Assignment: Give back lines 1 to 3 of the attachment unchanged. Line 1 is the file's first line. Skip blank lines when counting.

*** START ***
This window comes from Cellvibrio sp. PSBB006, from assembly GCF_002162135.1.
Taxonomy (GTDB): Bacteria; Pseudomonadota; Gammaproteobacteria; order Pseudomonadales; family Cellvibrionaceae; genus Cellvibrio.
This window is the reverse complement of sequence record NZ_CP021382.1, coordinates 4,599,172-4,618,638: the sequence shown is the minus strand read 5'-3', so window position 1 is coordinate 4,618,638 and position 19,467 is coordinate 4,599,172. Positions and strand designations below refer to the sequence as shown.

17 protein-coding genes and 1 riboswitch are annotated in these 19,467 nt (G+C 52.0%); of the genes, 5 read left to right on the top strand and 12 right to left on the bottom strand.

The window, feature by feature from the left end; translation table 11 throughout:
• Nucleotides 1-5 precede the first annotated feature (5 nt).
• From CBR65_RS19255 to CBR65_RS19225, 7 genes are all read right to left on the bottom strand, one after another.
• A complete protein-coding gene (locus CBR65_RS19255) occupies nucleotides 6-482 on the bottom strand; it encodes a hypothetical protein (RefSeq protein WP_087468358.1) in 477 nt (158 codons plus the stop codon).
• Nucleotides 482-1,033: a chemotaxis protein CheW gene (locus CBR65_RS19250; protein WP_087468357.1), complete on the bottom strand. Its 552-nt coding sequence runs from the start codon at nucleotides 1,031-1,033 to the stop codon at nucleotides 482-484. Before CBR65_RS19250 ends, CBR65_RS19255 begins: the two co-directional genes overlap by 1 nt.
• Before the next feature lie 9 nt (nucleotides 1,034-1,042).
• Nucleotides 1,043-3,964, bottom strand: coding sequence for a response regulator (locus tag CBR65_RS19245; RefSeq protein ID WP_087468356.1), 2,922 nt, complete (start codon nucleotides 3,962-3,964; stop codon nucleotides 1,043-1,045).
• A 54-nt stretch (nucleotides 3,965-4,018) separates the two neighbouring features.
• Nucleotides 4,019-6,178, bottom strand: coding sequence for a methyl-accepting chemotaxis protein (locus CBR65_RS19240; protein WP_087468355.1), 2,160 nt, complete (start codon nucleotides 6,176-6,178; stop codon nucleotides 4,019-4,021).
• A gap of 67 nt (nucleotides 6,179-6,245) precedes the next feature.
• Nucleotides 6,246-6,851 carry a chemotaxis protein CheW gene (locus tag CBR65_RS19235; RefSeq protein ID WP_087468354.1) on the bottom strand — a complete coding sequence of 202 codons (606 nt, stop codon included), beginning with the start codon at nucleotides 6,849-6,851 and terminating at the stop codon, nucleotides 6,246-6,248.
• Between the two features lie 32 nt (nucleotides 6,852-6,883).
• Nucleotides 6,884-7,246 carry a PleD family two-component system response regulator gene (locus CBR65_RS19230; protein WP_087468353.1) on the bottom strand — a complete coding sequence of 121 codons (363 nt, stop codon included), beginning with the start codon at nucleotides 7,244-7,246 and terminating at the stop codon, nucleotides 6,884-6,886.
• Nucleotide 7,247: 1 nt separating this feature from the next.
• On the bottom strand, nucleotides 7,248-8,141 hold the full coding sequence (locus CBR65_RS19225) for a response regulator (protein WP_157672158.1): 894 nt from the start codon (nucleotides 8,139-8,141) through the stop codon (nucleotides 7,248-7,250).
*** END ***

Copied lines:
This window comes from Cellvibrio sp. PSBB006, from assembly GCF_002162135.1.
Taxonomy (GTDB): Bacteria; Pseudomonadota; Gammaproteobacteria; order Pseudomonadales; family Cellvibrionaceae; genus Cellvibrio.
This window is the reverse complement of sequence record NZ_CP021382.1, coordinates 4,599,172-4,618,638: the sequence shown is the minus strand read 5'-3', so window position 1 is coordinate 4,618,638 and position 19,467 is coordinate 4,599,172. Positions and strand designations below refer to the sequence as shown.